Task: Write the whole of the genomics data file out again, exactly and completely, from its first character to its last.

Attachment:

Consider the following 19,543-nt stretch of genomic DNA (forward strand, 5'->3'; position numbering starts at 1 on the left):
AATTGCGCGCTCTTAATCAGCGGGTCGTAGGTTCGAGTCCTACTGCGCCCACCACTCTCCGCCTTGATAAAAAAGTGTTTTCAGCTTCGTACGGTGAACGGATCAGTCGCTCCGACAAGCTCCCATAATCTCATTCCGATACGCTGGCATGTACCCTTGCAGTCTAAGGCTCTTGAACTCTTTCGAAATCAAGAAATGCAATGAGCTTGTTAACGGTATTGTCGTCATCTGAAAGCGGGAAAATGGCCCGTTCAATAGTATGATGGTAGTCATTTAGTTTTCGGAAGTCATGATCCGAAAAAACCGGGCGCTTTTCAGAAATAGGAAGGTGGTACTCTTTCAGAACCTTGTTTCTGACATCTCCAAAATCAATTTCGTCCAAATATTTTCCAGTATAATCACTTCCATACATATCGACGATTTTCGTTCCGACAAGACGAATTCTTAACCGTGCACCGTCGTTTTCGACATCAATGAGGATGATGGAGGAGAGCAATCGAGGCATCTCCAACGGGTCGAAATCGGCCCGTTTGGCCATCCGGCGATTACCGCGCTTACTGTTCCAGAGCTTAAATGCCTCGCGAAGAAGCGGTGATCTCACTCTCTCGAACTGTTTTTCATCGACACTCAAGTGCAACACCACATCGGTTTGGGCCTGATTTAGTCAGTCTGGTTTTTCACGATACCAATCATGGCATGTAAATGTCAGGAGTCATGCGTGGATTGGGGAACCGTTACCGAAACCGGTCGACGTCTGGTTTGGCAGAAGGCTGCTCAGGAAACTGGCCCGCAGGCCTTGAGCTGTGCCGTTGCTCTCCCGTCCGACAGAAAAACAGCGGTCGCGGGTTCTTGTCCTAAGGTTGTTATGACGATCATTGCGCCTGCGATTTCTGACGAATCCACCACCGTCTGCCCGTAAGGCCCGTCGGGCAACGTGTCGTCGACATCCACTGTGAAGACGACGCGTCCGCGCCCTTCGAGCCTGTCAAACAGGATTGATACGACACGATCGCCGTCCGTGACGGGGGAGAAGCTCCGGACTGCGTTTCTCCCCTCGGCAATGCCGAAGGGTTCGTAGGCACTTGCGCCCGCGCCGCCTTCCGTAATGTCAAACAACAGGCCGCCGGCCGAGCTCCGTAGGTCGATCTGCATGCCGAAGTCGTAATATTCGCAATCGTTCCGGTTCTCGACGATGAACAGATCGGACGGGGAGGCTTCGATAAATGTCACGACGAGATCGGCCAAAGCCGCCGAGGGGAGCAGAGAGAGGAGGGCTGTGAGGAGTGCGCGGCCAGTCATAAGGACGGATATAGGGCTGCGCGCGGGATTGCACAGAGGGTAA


Consider the following 19,543-nt stretch of genomic DNA (forward strand, 5'->3'; position numbering starts at 1 on the left):
AATTGCGCGCTCTTAATCAGCGGGTCGTAGGTTCGAGTCCTACTGCGCCCACCACTCTCCGCCTTGATAAAAAAGTGTTTTCAGCTTCGTACGGTGAACGGATCAGTCGCTCCGACAAGCTCCCATAATCTCATTCCGATACGCTGGCATGTACCCTTGCAGTCTAAGGCTCTTGAACTCTTTCGAAATCAAGAAATGCAATGAGCTTGTTAACGGTATTGTCGTCATCTGAAAGCGGGAAAATGGCCCGTTCAATAGTATGATGGTAGTCATTTAGTTTTCGGAAGTCATGATCCGAAAAAACCGGGCGCTTTTCAGAAATAGGAAGGTGGTACTCTTTCAGAACCTTGTTTCTGACATCTCCAAAATCAATTTCGTCCAAATATTTTCCAGTATAATCACTTCCATACATATCGACGATTTTCGTTCCGACAAGACGAATTCTTAACCGTGCACCGTCGTTTTCGACATCAATGAGGATGATGGAGGAGAGCAATCGAGGCATCTCCAACGGGTCGAAATCGGCCCGTTTGGCCATCCGGCGATTACCGCGCTTACTGTTCCAGAGCTTAAATGCCTCGCGAAGAAGCGGTGATCTCACTCTCTCGAACTGTTTTTCATCGACACTCAAGTGCAACACCACATCGGTTTGGGCCTGATTTAGTCAGTCTGGTTTTTCACGATACCAATCATGGCATGTAAATGTCAGGAGTCATGCGTGGATTGGGGAACCGTTACCGAAACCGGTCGACGTCTGGTTTGGCAGAAGGCTGCTCAGGAAACTGGCCCGCAGGCCTTGAGCTGTGCCGTTGCTCTCCCGTCCGACAGAAAAACAGCGGTCGCGGGTTCTTGTCCTAAGGTTGTTATGACGATCATTGCGCCTGCGATTTCTGACGAATCCACCACCGTCTGCCCGTAAGGCCCGTCGGGCAACGTGTCGTCGACATCCACTGTGAAGACGACGCGTCCGCGCCCTTCGAGCCTGTCAAACAGGATTGATACGACACGATCGCCGTCCGTGACGGGGGAGAAGCTCCGGACTGCGTTTCTCCCCTCGGCAATGCCGAAGGGTTCGTAGGCACTTGCGCCCGCGCCGCCTTCCGTAATGTCAAACAACAGGCCGCCGGCCGAGCTCCGTAGGTCGATCTGCATGCCGAAGTCGTAATATTCGCAATCGTTCCGGTTCTCGACGATGAACAGATCGGACGGGGAGGCTTCGATAAATGTCACGACGAGATCGGCCAAAGCCGCCGAGGGGAGCAGAGAGAGGAGGGCTGTGAGGAGTGCGCGGCCAGTCATAAGGACGGATATAGGGCTGCGCGCGGGATTGCACAGAGGGTAA